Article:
Zack Verham

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A Final 2020 Summer Book Review - The Stand

Sep 17, 2020

Be Warned: Spoilers Ahead!

I did it. I finished The Stand. PHEW.

I’ve had Steven King’s Bible-sized novel on my to-read list for a very long time, and this summer’s Covid-induced freeze on pretty much everything finally gave me the time to really sit down and dig into it. I should start this post by saying that, yes, I absolutely loved it. Yes, it absolutely deserves all of the acclaim and prestige and accolades its received since it was first published in 1978. Yes, it is a huuuggggeeee book that took me most of the summer to read, and I feel a mix of accomplishment and relief that I can check it off my list, but also a bit of nostalgia for when I was really deep in the weeds, and the plot started to ramp up for the absolutely buck-wild final third of the novel.

I have a few specific points of interest I want to reflect on a bit as I try to process what King was trying to get at with The Stand, but I want to preface everything by just noting that, as a holistic package, the book is an absolute blast. Totally worth the time investment; I’d recommend it to pretty much anyone.

To try to summarize the plot of this behemoth of a novel would be farcical, but just to set some context around this post: the book is partially about a man-made superflu epidemic which decimates the overwhelming majority of the population of the United States (it is heavily implied that the rest of the world meets the same fate, but King’s tale focuses on the experiences of American citizens). The first half of the book is a dystopian narrative which follows the cast of main characters as they reckon with the societal collapse brought on by the supervirus.

Although really, collapse isn’t totally the correct description - its more that society simply disappears, almost overnight, as the overwhelming majority of the population succumbs to the epidemic.

The second half of the book becomes significantly more theological, as the survivors are drawn towards two camps - one of which is run by Mother Abagail, who serves as the mouthpiece for God, and the others are drawn towards a man named Randall Flagg, who represents Satan, or perhaps simply the antithesis of God, whatever that might be in King’s multiverse. The subsequent plot becomes significantly more mythological, but perhaps even more apocalyptic than the onslaught of the supervirus, as the two camps face against each other and struggle to determine which moral framework will attain dominance in the new world.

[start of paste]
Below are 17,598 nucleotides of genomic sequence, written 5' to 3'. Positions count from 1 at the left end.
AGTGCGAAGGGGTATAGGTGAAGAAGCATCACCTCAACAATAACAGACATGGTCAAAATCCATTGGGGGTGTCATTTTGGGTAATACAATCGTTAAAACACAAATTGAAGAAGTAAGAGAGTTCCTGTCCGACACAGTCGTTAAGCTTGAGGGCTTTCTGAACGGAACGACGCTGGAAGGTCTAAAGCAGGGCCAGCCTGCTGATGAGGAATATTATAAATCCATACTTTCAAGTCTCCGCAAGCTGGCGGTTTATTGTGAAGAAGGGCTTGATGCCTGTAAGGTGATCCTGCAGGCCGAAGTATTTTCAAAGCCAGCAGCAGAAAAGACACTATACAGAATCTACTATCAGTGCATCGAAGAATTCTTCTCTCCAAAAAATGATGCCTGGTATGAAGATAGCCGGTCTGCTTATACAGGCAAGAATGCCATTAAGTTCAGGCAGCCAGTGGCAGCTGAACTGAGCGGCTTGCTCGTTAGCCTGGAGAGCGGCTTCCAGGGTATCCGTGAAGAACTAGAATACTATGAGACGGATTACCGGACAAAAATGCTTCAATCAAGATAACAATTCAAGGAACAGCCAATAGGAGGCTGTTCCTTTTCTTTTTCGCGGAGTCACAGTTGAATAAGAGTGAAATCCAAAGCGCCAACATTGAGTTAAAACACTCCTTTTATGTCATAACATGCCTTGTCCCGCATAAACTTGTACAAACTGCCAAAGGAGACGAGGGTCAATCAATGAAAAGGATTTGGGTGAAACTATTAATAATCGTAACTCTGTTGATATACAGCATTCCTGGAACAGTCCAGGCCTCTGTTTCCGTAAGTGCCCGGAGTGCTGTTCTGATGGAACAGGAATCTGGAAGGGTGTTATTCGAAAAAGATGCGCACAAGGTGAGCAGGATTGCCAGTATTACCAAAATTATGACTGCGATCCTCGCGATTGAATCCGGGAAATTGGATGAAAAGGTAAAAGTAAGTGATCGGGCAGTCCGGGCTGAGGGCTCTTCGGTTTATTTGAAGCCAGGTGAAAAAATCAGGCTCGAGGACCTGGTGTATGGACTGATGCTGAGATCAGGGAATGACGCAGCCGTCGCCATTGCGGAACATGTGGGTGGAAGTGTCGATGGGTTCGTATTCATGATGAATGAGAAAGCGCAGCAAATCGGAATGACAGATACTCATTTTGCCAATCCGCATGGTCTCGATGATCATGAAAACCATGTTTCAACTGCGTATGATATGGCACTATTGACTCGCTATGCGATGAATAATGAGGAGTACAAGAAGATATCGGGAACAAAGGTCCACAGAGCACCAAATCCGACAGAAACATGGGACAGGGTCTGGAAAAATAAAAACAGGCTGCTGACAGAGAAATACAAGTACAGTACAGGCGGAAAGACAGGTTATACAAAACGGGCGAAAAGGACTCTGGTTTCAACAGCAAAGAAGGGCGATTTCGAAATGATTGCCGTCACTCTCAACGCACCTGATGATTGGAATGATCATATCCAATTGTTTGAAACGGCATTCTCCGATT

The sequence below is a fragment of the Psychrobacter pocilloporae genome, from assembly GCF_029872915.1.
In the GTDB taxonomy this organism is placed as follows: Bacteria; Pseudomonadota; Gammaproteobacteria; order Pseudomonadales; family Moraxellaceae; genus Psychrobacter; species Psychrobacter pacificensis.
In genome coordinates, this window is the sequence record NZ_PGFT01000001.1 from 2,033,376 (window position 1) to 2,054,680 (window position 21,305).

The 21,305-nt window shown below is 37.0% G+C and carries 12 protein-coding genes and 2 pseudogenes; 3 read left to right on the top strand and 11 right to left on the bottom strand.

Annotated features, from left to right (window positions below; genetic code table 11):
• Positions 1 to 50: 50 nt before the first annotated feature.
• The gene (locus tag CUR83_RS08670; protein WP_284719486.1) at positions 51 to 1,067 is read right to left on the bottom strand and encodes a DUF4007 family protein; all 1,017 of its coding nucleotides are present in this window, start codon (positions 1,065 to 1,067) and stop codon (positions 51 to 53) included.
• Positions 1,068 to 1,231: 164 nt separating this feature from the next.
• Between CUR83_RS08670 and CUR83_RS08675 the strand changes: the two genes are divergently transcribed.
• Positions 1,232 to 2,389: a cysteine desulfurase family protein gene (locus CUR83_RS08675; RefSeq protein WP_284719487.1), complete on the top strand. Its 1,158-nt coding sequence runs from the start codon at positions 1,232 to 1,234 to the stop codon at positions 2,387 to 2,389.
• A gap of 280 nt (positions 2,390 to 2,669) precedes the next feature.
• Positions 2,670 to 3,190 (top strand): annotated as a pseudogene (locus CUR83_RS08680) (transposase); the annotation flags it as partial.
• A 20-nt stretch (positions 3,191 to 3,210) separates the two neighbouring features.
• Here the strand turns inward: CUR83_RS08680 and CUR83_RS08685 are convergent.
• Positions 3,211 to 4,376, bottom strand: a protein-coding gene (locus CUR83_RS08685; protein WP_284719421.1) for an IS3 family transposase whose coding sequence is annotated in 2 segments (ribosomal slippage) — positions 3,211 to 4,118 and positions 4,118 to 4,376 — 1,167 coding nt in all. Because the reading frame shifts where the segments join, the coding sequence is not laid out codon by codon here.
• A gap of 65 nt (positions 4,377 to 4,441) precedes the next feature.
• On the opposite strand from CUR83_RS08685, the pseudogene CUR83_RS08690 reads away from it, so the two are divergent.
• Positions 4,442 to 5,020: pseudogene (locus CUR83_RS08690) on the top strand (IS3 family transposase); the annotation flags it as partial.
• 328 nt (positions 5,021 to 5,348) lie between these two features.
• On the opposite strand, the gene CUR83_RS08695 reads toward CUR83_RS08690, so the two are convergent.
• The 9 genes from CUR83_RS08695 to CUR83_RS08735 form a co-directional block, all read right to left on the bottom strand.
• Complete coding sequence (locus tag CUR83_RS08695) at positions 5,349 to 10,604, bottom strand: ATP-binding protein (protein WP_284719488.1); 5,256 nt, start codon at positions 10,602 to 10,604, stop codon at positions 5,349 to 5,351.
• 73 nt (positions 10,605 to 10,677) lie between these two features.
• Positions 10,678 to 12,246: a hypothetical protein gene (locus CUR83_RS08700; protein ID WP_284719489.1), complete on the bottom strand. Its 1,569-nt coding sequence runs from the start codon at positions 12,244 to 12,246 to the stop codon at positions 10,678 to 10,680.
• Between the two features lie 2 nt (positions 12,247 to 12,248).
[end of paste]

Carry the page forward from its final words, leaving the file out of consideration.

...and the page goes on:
Like I said - an extremely difficult book to summarize.

It was especially cutting (I think that’s the right word? I’m not totally sure what I’m trying to express here) reading this book while experiencing the real-life epidemic of 2020. King’s description of how the world responds to the superflu was honestly pretty prescient. While King’s superflu is essentially incurable, the rapidity of its spread is exacerbated by a lack of a common source of truth about the virus and its properties. The virus originates from a secret US lab, but the government plays cover-up, refusing to take blame for the virus and instead it broadcasts misinformation in order to protect itself from accusation (which, of course, is a moot point entirely as the government almost immediately collapses). As I was reading The Stand, I found myself reflecting on how the “post-truth” environment of the late twenty-teens has, unfortunately, created a similar social climate, where the efficacy of masks is somehow under scrutiny as a Marxist plot, and the United States is more interested in pointing fingers than it is in acknowledging that we have pretty fundamentally failed in our response to COVID since January or February.

Of course, this immediately causes me to wonder what King was tapping into when he wrote the novel that allows his claims about humanity to have such prescience three decades later. I think, across King’s work, he is extremely, extremely good at thinking through the systemic and long-term effects of human pride and our innate tendency to admit fault when it has been exposed to us. Later in the book, as Flagg continues to build his “evil” empire in Las Vegas, many of his constituents realize cognitively that they are on the wrong side of the moral battle that is taking place. It is their inability to “turn back,” or recant their position, that drives them towards their inevitable doom. Human pride is the primary vehicle which Flagg (I.e. anti-God, or Satan, or whatever “Evil” is) uses to build his vision of civilization from the ashes of the old.

This is the same flaw that drives Pennywise’s control of Derry in It, and to a lesser extent, pride drives The Gunslinger in The Dark Tower on his quest as he contends against the Dark Man (who, interestingly, is the same entity as Flagg in the Kingiverse). King is the best thinker on the ramifications of human pride and its corrupting influence that I’ve read. He consistently follows pride to its systemically horrifying conclusions across all of his books - really, its what makes his stories so creepy to me. They are far, far too similar to real life.